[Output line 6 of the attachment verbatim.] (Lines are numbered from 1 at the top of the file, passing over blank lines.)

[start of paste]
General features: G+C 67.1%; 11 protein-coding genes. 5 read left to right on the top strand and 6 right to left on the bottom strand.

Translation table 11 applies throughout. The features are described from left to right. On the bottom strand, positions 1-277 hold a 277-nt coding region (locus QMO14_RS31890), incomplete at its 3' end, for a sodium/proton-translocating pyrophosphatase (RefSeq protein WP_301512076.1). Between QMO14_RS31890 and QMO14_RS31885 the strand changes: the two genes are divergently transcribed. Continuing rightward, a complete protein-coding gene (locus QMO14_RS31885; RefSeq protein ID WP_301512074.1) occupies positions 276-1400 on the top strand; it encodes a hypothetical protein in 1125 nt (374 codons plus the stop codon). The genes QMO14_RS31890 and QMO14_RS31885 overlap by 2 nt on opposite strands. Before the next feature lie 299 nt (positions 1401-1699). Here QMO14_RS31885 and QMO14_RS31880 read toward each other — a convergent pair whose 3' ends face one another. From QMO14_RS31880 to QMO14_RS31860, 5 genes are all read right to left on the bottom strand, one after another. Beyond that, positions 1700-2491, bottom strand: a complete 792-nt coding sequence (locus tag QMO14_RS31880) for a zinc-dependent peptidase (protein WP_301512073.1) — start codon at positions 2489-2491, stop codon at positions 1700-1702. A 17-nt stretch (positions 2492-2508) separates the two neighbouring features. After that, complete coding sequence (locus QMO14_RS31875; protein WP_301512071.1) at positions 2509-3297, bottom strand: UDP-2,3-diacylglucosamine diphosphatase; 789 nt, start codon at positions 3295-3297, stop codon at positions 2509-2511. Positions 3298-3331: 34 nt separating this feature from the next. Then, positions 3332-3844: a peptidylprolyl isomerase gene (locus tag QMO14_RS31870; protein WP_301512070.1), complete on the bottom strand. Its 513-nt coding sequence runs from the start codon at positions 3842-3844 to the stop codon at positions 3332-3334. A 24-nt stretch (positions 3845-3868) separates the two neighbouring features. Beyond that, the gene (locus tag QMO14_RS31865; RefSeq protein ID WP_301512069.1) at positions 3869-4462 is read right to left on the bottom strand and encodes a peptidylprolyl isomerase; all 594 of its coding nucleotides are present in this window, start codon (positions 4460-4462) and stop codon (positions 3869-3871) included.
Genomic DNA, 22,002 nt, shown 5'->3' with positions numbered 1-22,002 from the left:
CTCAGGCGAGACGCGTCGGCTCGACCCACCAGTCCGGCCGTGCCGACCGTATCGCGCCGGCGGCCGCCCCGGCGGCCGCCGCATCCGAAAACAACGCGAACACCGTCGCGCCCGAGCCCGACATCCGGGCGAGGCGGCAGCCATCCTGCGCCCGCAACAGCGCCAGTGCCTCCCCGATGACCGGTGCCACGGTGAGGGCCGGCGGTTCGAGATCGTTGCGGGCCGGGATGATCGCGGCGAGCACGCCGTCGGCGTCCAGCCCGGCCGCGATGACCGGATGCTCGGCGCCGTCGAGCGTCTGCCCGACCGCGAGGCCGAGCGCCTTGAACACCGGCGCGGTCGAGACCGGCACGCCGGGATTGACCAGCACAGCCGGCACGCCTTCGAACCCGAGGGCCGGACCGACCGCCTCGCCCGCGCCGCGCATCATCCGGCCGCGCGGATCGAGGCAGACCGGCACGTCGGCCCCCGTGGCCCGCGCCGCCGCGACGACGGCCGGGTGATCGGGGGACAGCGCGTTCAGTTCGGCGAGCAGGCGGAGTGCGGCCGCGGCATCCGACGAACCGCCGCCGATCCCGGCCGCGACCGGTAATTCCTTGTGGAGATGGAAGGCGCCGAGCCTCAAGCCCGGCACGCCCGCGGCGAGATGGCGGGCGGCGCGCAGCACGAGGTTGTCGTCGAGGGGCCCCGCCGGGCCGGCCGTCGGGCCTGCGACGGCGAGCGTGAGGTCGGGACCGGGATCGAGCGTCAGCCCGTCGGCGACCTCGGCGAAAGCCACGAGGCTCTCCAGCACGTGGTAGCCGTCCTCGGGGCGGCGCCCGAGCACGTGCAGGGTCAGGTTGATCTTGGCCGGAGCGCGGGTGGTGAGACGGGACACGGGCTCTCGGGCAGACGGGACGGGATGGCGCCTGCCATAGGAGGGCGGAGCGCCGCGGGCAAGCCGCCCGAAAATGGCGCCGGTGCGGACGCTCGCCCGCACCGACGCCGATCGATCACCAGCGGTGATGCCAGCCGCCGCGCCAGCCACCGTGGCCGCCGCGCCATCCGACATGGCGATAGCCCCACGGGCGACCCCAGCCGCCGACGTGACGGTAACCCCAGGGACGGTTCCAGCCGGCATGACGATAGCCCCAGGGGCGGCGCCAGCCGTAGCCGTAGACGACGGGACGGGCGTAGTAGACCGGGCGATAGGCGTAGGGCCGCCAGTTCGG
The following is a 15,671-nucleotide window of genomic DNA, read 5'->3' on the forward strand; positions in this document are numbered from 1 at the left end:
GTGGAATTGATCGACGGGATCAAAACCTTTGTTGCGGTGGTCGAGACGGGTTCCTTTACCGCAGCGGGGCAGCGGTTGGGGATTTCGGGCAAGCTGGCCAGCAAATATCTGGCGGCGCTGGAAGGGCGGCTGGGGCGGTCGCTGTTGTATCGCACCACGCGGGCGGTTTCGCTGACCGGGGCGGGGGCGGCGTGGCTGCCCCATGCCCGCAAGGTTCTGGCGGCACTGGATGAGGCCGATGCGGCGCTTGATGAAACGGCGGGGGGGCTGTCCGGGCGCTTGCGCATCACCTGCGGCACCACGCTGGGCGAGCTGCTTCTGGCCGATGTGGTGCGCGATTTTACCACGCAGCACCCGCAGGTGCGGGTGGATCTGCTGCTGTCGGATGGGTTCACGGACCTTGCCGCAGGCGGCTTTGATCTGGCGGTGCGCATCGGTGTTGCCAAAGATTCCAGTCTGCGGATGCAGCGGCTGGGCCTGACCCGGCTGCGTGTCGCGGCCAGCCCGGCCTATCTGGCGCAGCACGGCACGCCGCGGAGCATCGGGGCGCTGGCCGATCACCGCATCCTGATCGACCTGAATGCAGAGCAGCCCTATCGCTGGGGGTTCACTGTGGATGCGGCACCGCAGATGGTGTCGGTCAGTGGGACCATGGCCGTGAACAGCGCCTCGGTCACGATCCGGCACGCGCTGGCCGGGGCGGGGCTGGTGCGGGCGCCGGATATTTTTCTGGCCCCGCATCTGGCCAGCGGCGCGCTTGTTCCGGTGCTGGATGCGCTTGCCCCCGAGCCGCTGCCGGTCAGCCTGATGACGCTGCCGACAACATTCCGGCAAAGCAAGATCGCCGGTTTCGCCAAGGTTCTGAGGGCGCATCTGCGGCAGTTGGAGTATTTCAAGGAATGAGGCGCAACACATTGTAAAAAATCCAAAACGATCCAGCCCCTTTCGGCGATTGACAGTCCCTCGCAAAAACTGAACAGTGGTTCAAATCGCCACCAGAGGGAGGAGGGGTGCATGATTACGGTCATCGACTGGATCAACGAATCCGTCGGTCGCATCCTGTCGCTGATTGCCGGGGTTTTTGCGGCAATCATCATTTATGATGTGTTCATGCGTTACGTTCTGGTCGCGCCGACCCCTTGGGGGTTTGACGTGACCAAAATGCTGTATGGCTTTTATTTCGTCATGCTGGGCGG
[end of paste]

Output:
GTGGAATTGATCGACGGGATCAAAACCTTTGTTGCGGTGGTCGAGACGGGTTCCTTTACCGCAGCGGGGCAGCGGTTGGGGATTTCGGGCAAGCTGGCCAGCAAATATCTGGCGGCGCTGGAAGGGCGGCTGGGGCGGTCGCTGTTGTATCGCACCACGCGGGCGGTTTCGCTGACCGGGGCGGGGGCGGCGTGGCTGCCCCATGCCCGCAAGGTTCTGGCGGCACTGGATGAGGCCGATGCGGCGCTTGATGAAACGGCGGGGGGGCTGTCCGGGCGCTTGCGCATCACCTGCGGCACCACGCTGGGCGAGCTGCTTCTGGCCGATGTGGTGCGCGATTTTACCACGCAGCACCCGCAGGTGCGGGTGGATCTGCTGCTGTCGGATGGGTTCACGGACCTTGCCGCAGGCGGCTTTGATCTGGCGGTGCGCATCGGTGTTGCCAAAGATTCCAGTCTGCGGATGCAGCGGCTGGGCCTGACCCGGCTGCGTGTCGCGGCCAGCCCGGCCTATCTGGCGCAGCACGGCACGCCGCGGAGCATCGGGGCGCTGGCCGATCACCGCATCCTGATCGACCTGAATGCAGAGCAGCCCTATCGCTGGGGGTTCACTGTGGATGCGGCACCGCAGATGGTGTCGGTCAGTGGGACCATGGCCGTGAACAGCGCCTCGGTCACGATCCGGCACGCGCTGGCCGGGGCGGGGCTGGTGCGGGCGCCGGATATTTTTCTGGCCCCGCATCTGGCCAGCGGCGCGCTTGTTCCGGTGCTGGATGCGCTTGCCCCCGAGCCGCTGCCGGTCAGCCTGATGACGCTGCCGACAACATTCCGGCAAAGCAAGATCGCCGGTTTCGCCAAGGTTCTGAGGGCGCATCTGCGGCAGTTGGAGTATTTCAAGGAATGAGGCGCAACACATTGTAAAAAATCCAAAACGATCCAGCCCCTTTCGGCGATTGACAGTCCCTCGCAAAAACTGAACAGTGGTTCAAATCGCCACCAGAGGGAGGAGGGGTGCATGATTACGGTCATCGACTGGATCAACGAATCCGTCGGTCGCATCCTGTCGCTGATTGCCGGGGTTTTTGCGGCAATCATCATTTATGATGTGTTCATGCGTTACGTTCTGGTCGCGCCGACCCCTTGGGGGTTTGACGTGACCAAAATGCTGTATGGCTTTTATTTCGTCATGCTGGGCGG